While most of the Lower East Side of Manhattan was plunged into darkness last week after Hurricane Sandy, the William F. Ryan – NENA Community Health Center remained a beacon of light, providing hope and stability for their patients in the surrounding community.
“They’ve been life savers; they help me so much with everything. If I’m ever in a crisis, I can call them and I can count on them and they always pull through,” said Iris Leon, a patient at Ryan-NENA, one of Direct Relief’s nonprofit clinic partners.
Patients like Leon motivated the health center staff to stay open last week, even in the hours leading up to the storm and shortly after.
“All our sites are in the community and people come to us. – not just for medical care, but also just for help,” Executive Director, Kathy Gruber, told Direct Relief. “Even though we knew the hurricane was coming, we decided to be open for the community as long as we could.”
The clinic mainly serves patients who do not have insurance or are underinsured, providing both primary and specialty care, said Lorraine Leong, director of the clinic’s external affairs. She added that 70 to 80 percent of their clinic population of 11,000 lives at or below 200% of the Federal Poverty Line, which is $23,050 for a family of four.
It is this population that is most vulnerable during emergencies like Hurricane Sandy.
Located close to a transformer that exploded during the storm, the Ryan-NENA health center lost power. But to Gruber’s surprise, the health center was not flooded like many buildings in the surrounding area. Though they didn’t have light, the administration decided to re-open Wednesday with suspended hours.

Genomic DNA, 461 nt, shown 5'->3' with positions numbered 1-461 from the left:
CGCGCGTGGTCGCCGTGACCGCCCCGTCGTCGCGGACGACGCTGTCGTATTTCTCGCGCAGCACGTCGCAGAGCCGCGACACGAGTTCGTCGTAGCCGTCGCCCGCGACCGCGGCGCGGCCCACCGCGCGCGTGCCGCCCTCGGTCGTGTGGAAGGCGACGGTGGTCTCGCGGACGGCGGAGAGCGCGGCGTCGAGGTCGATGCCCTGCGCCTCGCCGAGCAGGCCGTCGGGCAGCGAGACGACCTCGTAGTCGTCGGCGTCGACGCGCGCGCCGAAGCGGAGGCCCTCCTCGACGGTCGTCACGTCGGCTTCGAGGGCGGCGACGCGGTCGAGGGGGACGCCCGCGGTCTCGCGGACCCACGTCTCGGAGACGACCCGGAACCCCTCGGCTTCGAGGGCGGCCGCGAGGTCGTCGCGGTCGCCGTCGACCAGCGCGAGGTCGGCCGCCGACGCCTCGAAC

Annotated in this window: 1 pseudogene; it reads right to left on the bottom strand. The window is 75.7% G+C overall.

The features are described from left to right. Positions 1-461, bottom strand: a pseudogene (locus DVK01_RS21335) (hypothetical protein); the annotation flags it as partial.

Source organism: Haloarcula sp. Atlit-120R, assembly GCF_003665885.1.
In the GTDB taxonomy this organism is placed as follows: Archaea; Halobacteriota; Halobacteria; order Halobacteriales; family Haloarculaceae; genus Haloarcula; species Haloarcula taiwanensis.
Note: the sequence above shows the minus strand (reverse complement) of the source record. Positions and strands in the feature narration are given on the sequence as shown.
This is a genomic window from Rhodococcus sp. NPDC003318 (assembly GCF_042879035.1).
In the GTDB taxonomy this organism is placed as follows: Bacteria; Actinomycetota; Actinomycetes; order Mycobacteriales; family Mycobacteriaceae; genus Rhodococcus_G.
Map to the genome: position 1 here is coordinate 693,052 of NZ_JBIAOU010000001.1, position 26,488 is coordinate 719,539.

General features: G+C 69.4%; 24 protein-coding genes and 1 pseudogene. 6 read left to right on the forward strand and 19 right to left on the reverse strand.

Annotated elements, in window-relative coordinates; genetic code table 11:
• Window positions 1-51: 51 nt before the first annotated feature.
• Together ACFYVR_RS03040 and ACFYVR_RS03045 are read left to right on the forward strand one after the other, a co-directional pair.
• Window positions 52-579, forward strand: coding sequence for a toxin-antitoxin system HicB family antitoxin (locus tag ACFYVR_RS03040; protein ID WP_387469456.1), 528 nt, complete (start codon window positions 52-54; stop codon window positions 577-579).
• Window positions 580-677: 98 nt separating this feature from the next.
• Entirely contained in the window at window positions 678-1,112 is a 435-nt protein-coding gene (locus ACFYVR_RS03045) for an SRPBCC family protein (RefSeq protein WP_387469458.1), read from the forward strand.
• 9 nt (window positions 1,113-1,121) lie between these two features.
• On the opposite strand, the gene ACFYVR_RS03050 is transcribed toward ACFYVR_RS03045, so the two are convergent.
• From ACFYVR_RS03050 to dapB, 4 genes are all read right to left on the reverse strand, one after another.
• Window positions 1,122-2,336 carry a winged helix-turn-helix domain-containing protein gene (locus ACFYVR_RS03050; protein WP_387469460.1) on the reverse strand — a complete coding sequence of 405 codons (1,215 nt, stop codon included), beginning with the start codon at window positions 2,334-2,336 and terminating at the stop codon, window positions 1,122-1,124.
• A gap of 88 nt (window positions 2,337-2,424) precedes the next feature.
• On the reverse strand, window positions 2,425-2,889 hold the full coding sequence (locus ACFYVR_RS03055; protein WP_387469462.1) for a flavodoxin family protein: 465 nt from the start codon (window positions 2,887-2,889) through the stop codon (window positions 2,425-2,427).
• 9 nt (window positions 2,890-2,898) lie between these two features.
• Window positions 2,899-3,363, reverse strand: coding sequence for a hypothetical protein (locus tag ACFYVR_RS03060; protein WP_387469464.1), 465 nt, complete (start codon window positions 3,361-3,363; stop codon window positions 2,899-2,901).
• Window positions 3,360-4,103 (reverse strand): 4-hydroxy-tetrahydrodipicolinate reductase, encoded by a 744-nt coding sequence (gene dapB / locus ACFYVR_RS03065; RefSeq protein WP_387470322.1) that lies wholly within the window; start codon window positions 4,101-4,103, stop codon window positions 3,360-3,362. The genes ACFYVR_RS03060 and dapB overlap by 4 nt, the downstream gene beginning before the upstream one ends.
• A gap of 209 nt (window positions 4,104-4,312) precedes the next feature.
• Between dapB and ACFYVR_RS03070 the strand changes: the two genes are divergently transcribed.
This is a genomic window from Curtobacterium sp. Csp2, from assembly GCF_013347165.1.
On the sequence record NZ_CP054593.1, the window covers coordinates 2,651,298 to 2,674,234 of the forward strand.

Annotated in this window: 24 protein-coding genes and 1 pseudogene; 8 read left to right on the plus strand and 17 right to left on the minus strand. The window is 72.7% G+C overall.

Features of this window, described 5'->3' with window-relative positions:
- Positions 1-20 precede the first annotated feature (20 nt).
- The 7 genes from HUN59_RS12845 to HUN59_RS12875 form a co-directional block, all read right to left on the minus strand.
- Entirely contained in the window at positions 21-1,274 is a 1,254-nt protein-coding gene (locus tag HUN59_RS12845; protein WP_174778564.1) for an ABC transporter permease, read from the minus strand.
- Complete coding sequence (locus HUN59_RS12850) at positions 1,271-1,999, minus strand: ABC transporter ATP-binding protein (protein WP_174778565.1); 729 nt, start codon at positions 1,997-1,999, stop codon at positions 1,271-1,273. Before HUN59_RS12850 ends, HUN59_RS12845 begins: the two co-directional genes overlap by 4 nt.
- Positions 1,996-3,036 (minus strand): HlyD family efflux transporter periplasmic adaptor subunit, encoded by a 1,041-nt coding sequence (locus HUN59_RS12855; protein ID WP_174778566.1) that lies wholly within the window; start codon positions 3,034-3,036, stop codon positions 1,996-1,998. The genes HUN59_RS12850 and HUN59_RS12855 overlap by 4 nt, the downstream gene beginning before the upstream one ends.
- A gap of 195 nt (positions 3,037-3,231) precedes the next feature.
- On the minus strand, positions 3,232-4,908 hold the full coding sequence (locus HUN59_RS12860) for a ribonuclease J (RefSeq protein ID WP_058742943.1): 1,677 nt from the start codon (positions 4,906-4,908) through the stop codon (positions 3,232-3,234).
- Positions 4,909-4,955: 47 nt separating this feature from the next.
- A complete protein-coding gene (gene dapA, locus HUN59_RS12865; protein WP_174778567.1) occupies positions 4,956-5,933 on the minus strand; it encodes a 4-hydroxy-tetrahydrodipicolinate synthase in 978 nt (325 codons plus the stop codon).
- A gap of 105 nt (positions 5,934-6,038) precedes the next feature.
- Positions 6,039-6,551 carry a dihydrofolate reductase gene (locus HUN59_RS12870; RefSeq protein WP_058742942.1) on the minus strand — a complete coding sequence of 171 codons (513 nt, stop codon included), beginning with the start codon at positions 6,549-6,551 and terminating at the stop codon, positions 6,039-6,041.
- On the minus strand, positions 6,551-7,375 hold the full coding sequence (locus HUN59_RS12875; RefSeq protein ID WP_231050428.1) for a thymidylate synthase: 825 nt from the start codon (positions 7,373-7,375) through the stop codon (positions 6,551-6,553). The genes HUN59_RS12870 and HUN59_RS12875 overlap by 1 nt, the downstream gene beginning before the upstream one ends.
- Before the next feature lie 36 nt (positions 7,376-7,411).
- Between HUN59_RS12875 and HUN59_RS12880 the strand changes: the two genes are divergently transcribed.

“When I came into work, this neighborhood was completely black,” said Taisha Benjamin, a pediatrician at Ryan-NENA.
Using their backup generator, Gruber said they were able to power the stairwells and parts of the first floor, treating patients by lamplight. Staff talked patients through symptoms and treatments as best they could because they didn’t have access to their electronic medical records.
They conducted home visits for those without transportation and called all of their patients with a scheduled appointment last week to let them know they were open. Calls had to be made from a different site in their network as their clinic did not have functioning phone lines.
Dr. Benjamin said the nearby pharmacies weren’t functioning and that many patients were coming in to get direction as to where to go to get their medications.
She told Direct Relief that with the electricity down, she was most worried about her asthmatic patients, who need treatments from a nebulizer, a machine that changes medication from a liquid to a mist so it can be more easily inhaled into the lungs.
“A lot of patients didn’t have access to electricity and couldn’t run their nebulizer. I was concerned about patients getting their medications and not needing to go to the emergency room.”
Dr. Benjamin said she has already seen two kids who weren’t able to receive their medications at home and came in with asthma flare up because Hurricane Sandy left them without power.
After power was restored Friday evening and more patients begin to return to the clinic after the storm, the health center’s needs are greater than usual, but that doesn’t stop the dedicated staff from doing all they can to improve the health of their community.
“We’ve always remained true to our mission statement – that health care is a right not a privilege,” Gruber explained.
As Direct Relief responds to health needs of those most vulnerable after the storm, Direct Relief is happy to partner with those committed to improve the lives of those in their local community, such as Ryan-NENA Community Health Center.